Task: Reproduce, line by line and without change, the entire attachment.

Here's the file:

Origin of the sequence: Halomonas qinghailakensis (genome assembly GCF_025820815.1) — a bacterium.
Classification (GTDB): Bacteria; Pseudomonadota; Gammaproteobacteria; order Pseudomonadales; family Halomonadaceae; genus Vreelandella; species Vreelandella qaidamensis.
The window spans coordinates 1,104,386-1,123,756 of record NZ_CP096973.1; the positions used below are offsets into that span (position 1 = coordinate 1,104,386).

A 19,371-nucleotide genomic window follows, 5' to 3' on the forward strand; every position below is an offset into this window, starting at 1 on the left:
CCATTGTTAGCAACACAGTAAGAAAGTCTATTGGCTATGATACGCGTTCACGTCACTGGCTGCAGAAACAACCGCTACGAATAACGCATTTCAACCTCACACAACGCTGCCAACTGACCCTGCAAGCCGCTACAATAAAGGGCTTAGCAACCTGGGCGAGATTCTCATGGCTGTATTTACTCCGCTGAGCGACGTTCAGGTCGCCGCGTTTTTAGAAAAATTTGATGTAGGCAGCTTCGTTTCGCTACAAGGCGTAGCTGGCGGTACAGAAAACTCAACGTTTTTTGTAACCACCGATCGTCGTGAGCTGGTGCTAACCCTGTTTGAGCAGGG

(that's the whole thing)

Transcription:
Origin of the sequence: Halomonas qinghailakensis (genome assembly GCF_025820815.1) — a bacterium.
Classification (GTDB): Bacteria; Pseudomonadota; Gammaproteobacteria; order Pseudomonadales; family Halomonadaceae; genus Vreelandella; species Vreelandella qaidamensis.
The window spans coordinates 1,104,386-1,123,756 of record NZ_CP096973.1; the positions used below are offsets into that span (position 1 = coordinate 1,104,386).

A 19,371-nucleotide genomic window follows, 5' to 3' on the forward strand; every position below is an offset into this window, starting at 1 on the left:
CCATTGTTAGCAACACAGTAAGAAAGTCTATTGGCTATGATACGCGTTCACGTCACTGGCTGCAGAAACAACCGCTACGAATAACGCATTTCAACCTCACACAACGCTGCCAACTGACCCTGCAAGCCGCTACAATAAAGGGCTTAGCAACCTGGGCGAGATTCTCATGGCTGTATTTACTCCGCTGAGCGACGTTCAGGTCGCCGCGTTTTTAGAAAAATTTGATGTAGGCAGCTTCGTTTCGCTACAAGGCGTAGCTGGCGGTACAGAAAACTCAACGTTTTTTGTAACCACCGATCGTCGTGAGCTGGTGCTAACCCTGTTTGAGCAGGG